Domain parking income is down 40-60% for most domain owners. While parking companies are tweaking their algorithms to squeeze every drop out of parking, there is also a shift toward domain sales as a way to monetize domain names. If you’ve been in the industry long enough, you’ve seen this before. This is how many of us monetized before the advent of parking.
Domain sales income has held up better than domain parking income for big companies and small domain investors alike. Sedo recently announced that 31% of it’s recent income was from parking, while 69% was from sales. Guess what they will be emphasizing down the road? Despite this disparity, I don’t expect to see these companies abandon parking. I do expect to see more parking companies get gobbled-up by the likes of Sedo, Parked & DomainSponsor.
What does threaten domain sales? ICANN’s plan to roll-out new TLDs will hurt sales of non .com domains. I’ve dumped most of my .infos, because I believe that these new TLDs will dilute the market to such an extent that only .com and .org will really be meaningful in the future.
Domain development has even taken a hit lately. Rick Latona recently announced that his company aeiou.com will no longer create mini-sites for people. That leaves companies like Domain Mass Development and MiniSites competing for this market with quasi-development companies like WhyPark and DevHub. Is there money in mini-sites? I haven’t seen much there yet. Even full-fledged site development with great SEO does not guarantee an income stream.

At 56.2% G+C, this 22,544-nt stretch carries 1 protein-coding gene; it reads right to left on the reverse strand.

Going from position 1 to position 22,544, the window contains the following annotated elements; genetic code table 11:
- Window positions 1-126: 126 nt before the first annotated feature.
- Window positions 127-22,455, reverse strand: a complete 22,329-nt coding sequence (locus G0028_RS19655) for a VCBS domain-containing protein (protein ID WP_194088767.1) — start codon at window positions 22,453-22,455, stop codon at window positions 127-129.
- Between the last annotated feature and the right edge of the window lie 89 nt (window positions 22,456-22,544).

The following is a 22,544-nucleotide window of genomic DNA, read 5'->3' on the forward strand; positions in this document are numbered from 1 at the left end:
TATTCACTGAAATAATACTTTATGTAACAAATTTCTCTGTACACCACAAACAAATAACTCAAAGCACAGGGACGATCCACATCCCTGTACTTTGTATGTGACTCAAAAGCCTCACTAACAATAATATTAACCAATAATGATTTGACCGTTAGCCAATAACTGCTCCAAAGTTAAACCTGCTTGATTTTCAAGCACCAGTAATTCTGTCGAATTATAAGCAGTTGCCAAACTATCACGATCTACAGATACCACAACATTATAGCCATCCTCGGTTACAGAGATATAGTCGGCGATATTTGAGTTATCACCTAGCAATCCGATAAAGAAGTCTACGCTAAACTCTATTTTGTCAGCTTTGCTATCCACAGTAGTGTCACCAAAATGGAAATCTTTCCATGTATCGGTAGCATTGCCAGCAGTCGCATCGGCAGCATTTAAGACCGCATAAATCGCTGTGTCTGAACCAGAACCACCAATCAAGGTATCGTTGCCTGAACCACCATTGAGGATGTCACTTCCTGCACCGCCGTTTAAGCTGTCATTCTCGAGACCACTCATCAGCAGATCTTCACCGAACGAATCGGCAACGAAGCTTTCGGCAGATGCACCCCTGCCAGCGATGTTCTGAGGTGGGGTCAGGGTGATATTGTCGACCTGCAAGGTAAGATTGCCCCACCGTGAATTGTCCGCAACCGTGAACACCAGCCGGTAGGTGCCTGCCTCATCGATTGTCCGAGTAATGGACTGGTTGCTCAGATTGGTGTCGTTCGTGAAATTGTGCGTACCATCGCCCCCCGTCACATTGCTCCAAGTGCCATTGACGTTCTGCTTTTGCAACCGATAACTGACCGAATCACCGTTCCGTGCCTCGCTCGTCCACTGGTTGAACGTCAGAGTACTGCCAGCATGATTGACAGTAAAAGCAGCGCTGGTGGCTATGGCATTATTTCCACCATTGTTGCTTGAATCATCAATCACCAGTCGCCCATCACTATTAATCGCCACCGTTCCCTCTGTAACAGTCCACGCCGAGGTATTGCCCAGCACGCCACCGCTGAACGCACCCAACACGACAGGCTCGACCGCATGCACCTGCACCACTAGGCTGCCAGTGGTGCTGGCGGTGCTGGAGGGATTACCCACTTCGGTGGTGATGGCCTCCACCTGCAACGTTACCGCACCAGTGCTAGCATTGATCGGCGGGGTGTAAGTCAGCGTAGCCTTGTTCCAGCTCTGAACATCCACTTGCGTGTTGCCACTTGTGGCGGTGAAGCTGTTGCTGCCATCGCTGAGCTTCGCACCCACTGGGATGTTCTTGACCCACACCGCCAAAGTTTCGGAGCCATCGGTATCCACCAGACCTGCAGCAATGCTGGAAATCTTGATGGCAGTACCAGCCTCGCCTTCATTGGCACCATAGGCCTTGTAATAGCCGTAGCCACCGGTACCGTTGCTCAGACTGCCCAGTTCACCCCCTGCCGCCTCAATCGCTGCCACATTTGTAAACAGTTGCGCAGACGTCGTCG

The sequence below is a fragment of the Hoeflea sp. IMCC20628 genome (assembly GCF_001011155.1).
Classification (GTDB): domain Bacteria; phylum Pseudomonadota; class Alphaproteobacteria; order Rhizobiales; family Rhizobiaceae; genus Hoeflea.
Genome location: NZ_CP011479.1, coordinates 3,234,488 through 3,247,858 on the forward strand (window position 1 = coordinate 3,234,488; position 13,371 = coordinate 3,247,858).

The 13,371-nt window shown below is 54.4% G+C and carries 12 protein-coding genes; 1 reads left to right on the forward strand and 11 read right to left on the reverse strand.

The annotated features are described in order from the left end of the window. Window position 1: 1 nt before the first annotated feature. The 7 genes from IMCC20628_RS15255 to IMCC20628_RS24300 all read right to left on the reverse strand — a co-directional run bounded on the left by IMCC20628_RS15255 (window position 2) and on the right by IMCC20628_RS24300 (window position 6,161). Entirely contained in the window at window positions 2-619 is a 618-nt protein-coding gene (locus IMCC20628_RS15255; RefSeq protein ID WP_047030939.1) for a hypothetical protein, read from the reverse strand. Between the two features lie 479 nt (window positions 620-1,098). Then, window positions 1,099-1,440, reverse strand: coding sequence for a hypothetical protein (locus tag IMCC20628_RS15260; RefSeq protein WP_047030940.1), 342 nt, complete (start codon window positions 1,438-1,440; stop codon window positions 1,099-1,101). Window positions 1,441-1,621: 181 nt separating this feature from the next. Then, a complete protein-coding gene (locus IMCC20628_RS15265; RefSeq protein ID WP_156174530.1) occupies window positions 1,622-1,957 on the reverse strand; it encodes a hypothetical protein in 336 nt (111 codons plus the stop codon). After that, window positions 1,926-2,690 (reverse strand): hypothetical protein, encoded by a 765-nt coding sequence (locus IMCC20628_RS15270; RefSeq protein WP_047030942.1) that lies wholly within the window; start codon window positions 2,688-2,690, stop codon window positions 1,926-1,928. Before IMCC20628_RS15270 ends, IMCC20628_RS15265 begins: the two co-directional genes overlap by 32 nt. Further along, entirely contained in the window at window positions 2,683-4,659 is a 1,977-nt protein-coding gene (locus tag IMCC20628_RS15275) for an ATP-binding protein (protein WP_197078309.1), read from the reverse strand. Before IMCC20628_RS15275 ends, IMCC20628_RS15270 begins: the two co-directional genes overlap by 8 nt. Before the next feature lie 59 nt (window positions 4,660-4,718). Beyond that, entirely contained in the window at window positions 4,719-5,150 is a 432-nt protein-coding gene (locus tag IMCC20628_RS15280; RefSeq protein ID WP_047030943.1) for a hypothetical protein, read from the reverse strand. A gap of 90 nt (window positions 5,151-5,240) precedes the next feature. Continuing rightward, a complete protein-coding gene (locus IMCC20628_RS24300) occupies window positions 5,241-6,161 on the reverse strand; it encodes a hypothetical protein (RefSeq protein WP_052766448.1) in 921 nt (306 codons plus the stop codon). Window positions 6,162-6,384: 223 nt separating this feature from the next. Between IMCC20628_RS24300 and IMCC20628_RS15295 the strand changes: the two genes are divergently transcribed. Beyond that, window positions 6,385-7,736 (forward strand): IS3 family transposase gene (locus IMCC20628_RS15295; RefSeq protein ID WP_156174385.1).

My strategy for the future is to get lean and watch for occasional buying opportunities as others get lean too. Forecasters are predicting an economic recovery in 2010, but I don’t expect the domain industry to reciver that quickly. Domain parking is in bigger trouble than the economy in general, and many of us have relied on that source of “easy” income for too long. I’ll also be cutting some sales prices. Look for more on monetizing through sales in future articles.